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Publication numberUS20050118552 A1
Publication typeApplication
Application numberUS 11/020,207
Publication dateJun 2, 2005
Filing dateDec 27, 2004
Priority dateJun 15, 2001
Also published asUS7153134
Publication number020207, 11020207, US 2005/0118552 A1, US 2005/118552 A1, US 20050118552 A1, US 20050118552A1, US 2005118552 A1, US 2005118552A1, US-A1-20050118552, US-A1-2005118552, US2005/0118552A1, US2005/118552A1, US20050118552 A1, US20050118552A1, US2005118552 A1, US2005118552A1
InventorsAllan Coopersmith
Original AssigneeAllan Coopersmith
Export CitationBiBTeX, EndNote, RefMan
External Links: USPTO, USPTO Assignment, Espacenet
Gingival retraction device and method
US 20050118552 A1
Abstract
A device for retracting gingival tissue away from a tooth or plurality of teeth prepared to receive a dental prosthesis comprising a retraction material associated with a provisional restoration to be packed into a sulcus associated with the prepared tooth. The device is preferably compressible, deformably rigid, extensile and non-elastic and will not stick to the gingiva or tooth structure thereby allowing for atraumatic removal leaving a dry open sulcus. A method of use is also disclosed.
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Claims(18)
1. A method of preparing a tooth for a dental procedure comprising the steps of:
(A) removing a portion of the tooth to create a tooth abutment;
(B) preparing a provisional restoration;
(C) placing a device for retracting gingival tissue away from the tooth around the tooth abutment;
(D) placing the provisional restoration on the tooth abutment on top of the device;
(E) causing pressure to be exerted on the provisional restoration to pack the device into a sulcus associated with the tooth.
2. A method of preparing a tooth for a dental procedure as described in claim 1, further comprising the step of removing the provisional restoration from the tooth abutment and thereby removing the device atraumatically from the sulcus.
3. A method of preparing a tooth for a dental procedure as recited in claim 1, wherein the material consists essentially of one selected from the group consisting of cotton, putty, paste, gel, sponge, jelly, foam, cellulose, silicone, plastic, and polyvinylsiloxane, polyether.
4. A method of preparing a tooth for a dental procedure comprising the steps of:
(A) removing a portion of the tooth to create a tooth abutment;
(B) placing a device for retracting gingival tissue away from the tooth around the tooth abutment;
(C) placing a pressure cap on the tooth abutment on top of the device;
(D) causing pressure to be exerted on the pressure cap to pack the device into a sulcus associated with the tooth.
5. A method of preparing a tooth for a dental procedure as described in claim 4, further comprising the step of removing the pressure cap from the tooth abutment and thereby removing the device from the sulcus.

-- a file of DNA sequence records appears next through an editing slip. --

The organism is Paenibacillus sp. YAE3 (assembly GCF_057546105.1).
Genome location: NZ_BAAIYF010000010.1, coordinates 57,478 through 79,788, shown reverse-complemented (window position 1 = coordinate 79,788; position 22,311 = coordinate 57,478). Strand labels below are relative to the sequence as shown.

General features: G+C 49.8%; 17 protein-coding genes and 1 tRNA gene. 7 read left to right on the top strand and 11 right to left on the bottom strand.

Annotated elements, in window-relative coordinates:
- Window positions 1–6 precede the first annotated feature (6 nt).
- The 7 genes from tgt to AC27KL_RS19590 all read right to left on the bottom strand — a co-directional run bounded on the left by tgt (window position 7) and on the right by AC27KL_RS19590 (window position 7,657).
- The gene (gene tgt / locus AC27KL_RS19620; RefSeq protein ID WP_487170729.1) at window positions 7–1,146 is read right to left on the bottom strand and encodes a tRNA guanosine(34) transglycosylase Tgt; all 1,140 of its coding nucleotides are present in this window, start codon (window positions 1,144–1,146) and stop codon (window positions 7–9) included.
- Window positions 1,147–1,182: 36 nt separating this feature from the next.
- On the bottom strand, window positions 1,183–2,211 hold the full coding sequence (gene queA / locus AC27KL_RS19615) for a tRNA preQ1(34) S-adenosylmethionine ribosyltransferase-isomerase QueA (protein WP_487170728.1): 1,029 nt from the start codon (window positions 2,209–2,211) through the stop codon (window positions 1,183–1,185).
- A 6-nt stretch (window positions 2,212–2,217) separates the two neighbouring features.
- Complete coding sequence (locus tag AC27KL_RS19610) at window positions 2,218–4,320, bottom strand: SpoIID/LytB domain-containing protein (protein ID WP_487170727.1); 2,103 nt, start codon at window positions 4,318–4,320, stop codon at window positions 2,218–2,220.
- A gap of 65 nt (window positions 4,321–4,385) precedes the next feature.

6. A method of preparing a tooth for a dental procedure as recited in claim 4, wherein the material consists essentially of one selected from the group consisting of cotton, paste, putty, gel, sponge, jelly, foam, cellulose, silicone, plastic, and polyvinylsiloxane, polyether.
7. A method of preparing a tooth for a dental procedure comprising the steps of:
(A) removing a portion of the tooth to create a tooth abutment;
(B) preparing a provisional restoration;
(C) associating a device for retracting gingival tissue away from the tooth with the provisional restoration;
(D) placing the provisional restoration on the tooth abutment;
(E) causing pressure to be exerted on the provisional restoration to cause the device to be packed to a sulcus associated with the tooth.
8. A method of preparing a tooth for a dental procedure as described in claim 7, wherein the provisional restoration has a margin, and the step of associating the device for retracting gingival tissue away from the tooth with the provisional restoration comprises the step of releasably adhering the device to the margin of the provisional restoration.
9. A method of preparing a tooth for a dental procedure as described in claim 7, further comprising the step of removing the provisional restoration from the tooth abutment and thereby removing the device atraumatically from the sulcus.
10. A method of preparing a tooth for a dental procedure as described in claim 7, wherein the provisional restoration has a cavity, and the step of associating the device for retracting gingival tissue away from the tooth with the provisional restoration comprises the step of placing the device within the cavity.
11. A method of preparing a tooth for a dental procedure as described in claim 7, wherein the device is one of a putty, paste and a gel.
12. A method of preparing a tooth for a dental procedure as described in claim 7, further comprising the step of removing the provisional restoration from the tooth abutment and thereby removing the device from the sulcus.
13. A method of preparing a tooth for a dental procedure comprising the steps of:
(A) removing a portion of the tooth to create a tooth abutment;
(B) associating a device for retracting gingival tissue away from the tooth with a pressure cap;
(C) placing the pressure cap on the tooth abutment;
(D) causing pressure to be exerted on the pressure cap to cause the device to be packed to a sulcus associated with the tooth.